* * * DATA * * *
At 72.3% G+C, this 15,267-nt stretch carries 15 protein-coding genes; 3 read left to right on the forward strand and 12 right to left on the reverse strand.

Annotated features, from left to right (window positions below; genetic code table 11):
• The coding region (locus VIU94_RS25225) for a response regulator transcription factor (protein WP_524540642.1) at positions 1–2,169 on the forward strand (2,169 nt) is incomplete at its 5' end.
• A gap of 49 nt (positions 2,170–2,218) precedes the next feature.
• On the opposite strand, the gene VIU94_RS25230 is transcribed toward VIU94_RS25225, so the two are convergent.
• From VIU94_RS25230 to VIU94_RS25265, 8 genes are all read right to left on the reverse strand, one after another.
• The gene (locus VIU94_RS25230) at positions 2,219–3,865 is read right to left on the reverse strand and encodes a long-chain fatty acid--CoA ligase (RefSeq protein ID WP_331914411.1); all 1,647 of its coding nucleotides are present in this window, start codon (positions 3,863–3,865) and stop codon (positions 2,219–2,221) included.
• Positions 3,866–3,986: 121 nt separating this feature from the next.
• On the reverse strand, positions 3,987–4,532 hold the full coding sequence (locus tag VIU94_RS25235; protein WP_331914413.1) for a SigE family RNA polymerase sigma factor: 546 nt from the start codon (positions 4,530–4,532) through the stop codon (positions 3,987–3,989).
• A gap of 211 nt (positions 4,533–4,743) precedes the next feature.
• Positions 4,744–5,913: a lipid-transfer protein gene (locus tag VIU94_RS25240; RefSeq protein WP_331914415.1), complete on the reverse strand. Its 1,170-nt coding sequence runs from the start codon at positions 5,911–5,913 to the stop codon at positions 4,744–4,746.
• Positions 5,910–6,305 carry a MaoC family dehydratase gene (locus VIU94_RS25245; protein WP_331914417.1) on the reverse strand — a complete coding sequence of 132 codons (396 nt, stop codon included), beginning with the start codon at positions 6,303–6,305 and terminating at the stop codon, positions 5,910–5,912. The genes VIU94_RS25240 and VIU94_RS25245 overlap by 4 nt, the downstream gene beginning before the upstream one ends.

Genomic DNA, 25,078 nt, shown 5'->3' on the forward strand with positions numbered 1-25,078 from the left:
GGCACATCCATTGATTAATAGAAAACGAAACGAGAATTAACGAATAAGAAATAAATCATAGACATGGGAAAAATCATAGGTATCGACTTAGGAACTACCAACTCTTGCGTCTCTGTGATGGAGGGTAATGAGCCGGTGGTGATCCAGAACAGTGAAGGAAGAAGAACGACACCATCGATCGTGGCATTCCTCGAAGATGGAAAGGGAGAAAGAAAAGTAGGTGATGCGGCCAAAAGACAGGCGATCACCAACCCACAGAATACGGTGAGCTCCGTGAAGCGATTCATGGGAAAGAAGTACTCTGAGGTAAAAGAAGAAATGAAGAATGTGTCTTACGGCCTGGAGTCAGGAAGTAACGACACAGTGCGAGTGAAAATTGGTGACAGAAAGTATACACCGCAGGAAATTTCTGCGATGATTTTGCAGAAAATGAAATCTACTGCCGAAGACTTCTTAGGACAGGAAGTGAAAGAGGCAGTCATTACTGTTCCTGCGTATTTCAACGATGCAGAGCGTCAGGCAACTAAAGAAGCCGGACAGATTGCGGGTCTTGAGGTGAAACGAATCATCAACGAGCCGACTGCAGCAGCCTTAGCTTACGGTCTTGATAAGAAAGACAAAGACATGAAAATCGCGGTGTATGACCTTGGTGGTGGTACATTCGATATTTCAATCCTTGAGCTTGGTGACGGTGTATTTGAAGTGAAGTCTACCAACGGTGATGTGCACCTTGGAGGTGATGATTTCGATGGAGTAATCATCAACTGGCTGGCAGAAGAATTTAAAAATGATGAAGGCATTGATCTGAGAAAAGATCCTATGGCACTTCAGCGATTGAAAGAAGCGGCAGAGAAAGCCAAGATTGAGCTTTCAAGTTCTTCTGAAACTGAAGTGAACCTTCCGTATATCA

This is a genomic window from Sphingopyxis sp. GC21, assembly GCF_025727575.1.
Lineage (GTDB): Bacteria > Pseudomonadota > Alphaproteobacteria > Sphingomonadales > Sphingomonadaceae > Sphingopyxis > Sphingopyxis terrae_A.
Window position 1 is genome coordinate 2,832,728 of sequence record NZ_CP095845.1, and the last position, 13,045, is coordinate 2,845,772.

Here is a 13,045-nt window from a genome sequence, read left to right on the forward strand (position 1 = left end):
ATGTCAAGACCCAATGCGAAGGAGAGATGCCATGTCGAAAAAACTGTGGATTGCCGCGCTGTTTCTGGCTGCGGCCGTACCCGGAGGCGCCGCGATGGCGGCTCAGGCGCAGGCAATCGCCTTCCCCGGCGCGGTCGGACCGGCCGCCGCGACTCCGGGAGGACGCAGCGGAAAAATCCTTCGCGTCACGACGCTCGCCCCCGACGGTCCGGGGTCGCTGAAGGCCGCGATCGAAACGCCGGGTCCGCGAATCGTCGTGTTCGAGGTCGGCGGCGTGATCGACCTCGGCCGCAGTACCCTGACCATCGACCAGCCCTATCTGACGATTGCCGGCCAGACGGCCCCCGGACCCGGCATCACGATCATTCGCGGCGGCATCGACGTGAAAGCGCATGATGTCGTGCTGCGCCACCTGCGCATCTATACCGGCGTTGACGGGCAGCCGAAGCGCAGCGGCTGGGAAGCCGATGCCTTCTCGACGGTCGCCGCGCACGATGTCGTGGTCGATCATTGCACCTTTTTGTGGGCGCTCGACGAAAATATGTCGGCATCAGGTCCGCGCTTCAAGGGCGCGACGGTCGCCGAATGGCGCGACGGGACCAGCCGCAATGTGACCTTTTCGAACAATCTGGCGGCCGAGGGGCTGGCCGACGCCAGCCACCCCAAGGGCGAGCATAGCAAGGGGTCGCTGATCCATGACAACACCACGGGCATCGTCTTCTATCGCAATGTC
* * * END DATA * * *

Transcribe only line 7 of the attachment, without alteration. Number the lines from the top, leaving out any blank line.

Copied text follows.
• The gene (locus VIU94_RS25230) at positions 2,219–3,865 is read right to left on the reverse strand and encodes a long-chain fatty acid--CoA ligase (RefSeq protein ID WP_331914411.1); all 1,647 of its coding nucleotides are present in this window, start codon (positions 3,863–3,865) and stop codon (positions 2,219–2,221) included.